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Critiques of risk regulation rely pervasively on estimates of the costs of various federal regulations per life saved. As Professor Heinzerling illustrates in this Article, most of these estimates derive from a single source, a table prepared in the 1980s by an economist at the Office of Management and Budget, John Morrall. That table reports costs per life saved reaching hundreds of millions, even billions, of dollars. These oftcited estimates are, however, vastly higher than the agencies' own estimates of costs and benefits. The divergence in estimates stems from the fact that Morrall adjusted the agencies' figures by discounting future lives saved and, in many cases, greatly decreasing estimates of risk. Without these adjustments, Professor Heinzerling demonstrates, the costs per life saved of the allegedly costliest regulations drop, in virtually every case examined, to less than $5 million. This number compares favorably to currently cited estimates of the monetary value of a human life. Moreover, Morrall's calculations exclude many unquantified benefits of the regulations in question. An assessment of the cost-effectiveness of current risk regulation thus turns on one's opinions regarding discounting, risk assessment, and regulatory purposes. These in turn depend on one's views of the relative worth of lives saved today and lives saved in the future, the appropriate response to scientific uncertainty, and the relevance of unquantified benefits. As Professor Heinzerling argues, these matters involve choices among values about which reasonable people may disagree. Thus, instead of providing an objective basis for setting regulatory priorities and judging the wisdom of regulation, figures on costs per life saved embody the very normative judgments they have been thought to support.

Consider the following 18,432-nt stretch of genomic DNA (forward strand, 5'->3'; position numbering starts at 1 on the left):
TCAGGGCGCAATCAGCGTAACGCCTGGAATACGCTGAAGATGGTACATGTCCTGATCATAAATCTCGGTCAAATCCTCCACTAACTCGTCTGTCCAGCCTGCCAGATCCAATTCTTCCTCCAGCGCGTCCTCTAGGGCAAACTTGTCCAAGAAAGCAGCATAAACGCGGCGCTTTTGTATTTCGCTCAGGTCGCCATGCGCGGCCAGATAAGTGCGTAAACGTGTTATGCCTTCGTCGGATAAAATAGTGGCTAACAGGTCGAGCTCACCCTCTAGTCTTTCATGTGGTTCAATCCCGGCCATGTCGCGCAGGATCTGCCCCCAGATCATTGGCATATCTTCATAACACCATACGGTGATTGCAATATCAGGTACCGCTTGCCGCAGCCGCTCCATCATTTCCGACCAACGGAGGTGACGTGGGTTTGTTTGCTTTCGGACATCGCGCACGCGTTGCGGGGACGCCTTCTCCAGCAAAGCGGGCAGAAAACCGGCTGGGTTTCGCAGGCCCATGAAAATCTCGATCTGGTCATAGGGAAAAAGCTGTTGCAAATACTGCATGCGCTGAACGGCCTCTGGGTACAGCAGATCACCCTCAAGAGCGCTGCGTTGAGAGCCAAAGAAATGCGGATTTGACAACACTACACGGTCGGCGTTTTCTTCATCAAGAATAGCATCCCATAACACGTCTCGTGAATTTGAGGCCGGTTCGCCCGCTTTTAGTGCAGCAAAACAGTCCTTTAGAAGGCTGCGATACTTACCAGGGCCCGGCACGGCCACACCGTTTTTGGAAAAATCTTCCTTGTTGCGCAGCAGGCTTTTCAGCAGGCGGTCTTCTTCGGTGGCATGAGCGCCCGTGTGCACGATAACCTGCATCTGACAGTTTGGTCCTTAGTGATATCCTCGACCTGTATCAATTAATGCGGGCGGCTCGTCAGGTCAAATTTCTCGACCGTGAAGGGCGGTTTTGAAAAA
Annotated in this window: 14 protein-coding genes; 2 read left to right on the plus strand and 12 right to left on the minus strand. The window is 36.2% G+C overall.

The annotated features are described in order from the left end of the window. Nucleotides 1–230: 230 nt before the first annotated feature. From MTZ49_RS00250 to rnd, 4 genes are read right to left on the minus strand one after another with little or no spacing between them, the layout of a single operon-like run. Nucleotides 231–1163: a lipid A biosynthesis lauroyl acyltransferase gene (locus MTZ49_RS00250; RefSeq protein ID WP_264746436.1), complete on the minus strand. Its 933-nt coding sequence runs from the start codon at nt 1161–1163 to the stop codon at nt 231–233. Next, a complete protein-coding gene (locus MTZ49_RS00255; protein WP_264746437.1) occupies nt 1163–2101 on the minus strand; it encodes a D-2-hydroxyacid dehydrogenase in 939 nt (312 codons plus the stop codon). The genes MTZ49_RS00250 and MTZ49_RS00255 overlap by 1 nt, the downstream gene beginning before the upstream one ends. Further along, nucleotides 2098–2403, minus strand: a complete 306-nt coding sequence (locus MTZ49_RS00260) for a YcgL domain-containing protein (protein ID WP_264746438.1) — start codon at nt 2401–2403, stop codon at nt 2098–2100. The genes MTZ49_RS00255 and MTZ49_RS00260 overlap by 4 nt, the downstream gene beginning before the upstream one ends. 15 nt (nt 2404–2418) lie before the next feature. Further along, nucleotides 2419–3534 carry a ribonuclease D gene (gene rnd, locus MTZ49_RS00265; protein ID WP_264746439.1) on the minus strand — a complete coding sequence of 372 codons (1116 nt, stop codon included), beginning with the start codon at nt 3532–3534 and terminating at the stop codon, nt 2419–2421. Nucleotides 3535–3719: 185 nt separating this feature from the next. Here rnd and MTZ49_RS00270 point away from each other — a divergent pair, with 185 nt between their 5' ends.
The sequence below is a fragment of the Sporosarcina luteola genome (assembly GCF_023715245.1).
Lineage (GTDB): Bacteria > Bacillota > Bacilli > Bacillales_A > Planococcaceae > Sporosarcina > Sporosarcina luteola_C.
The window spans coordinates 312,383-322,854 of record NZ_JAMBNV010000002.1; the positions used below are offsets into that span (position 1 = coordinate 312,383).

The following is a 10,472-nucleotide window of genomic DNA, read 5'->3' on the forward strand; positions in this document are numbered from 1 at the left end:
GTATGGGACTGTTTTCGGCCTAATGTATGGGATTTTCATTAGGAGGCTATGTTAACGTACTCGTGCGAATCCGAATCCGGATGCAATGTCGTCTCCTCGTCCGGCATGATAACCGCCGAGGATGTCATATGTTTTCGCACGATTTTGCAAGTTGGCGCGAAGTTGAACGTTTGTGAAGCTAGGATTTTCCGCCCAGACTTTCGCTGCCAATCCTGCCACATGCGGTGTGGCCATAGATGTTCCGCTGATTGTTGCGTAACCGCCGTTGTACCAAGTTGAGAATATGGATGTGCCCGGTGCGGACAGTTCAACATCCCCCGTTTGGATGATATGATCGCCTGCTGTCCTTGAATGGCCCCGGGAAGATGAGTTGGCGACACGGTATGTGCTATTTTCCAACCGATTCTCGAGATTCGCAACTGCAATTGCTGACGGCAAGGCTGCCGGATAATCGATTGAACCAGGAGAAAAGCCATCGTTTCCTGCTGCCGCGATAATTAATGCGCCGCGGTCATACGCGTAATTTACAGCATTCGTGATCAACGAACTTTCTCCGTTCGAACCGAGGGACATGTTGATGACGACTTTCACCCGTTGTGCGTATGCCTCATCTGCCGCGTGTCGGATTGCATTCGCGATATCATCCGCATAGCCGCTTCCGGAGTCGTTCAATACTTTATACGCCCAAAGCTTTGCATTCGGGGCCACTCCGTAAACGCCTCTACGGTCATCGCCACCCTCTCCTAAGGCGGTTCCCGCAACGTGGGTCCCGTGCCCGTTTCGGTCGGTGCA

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ABSTRACT The U.S. Office of Management and Budget introduced in 2003 a significant, new requirement for the treatment of uncertainty,in Regulatory Impact Analyses (RIAs) of proposed regulations, requiring agencies to perform a formal quantitative uncertainty assessment regarding aregulation’s benefits and costs if either is expected to reach $1 billion annually. Despite previous use in other contexts, such formal assessments ofuncertainty have rarely been employed in RIAs or other regulatory analyses. We describe how formal quantitative assessments of uncertainty — inparticular, Monte Carlo analyses — can be conducted, we examine the additional effort that would be required of public agencies in developing RIAs, and we assess how the resulting information can affect the evaluation of regulations. For illustrative purposes, we compare Monte Carlo analysis with methods ,typically used in RIAs to evaluate ,uncertainty in the ,context of economic,analyses carried out for the U.S. Environmental Protection Agency’s Nonroad Diesel Rule, which became effective in 2004. Keywords: regulation, benefit-cost analysis, uncertainty, Monte Carlo analysis JEL Classification: L510, K230, Q580 Words: 8,000 Jaffe is a Manager at Analysis Group, Inc.. Stavins is the Albert Pratt Professor of Business and Government, John
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This paper analyzes cost-benefit analysis from legal, economic, and philosophical perspectives. The traditional defense of cost-benefit analysis is that it maximizes a social welfare function that aggregates unweighted and unrestricted preferences. We follow many economists and philosophers who conclude that this defense is not persuasive. Cost-benefit analysis unavoidably depends on controversial distributive judgments; and the view that the government should maximize the satisfaction of unrestricted preferences is not plausible. However, we disagree with critics who argue that cost-benefit analysis produces morally irrelevant evaluations of projects and should be abandoned. On the contrary, cost-benefit analysis, suitably constrained, is consistent with a broad array of appealing normative commitments, and it is superior to alterative methods of project evaluation. It is a reasonable means to the end of maximizing overall welfare when preferences are undistorted or can be reconstructed. And it both exploits the benefits of agency specialization and constrains agencies that might otherwise evaluate projects improperly.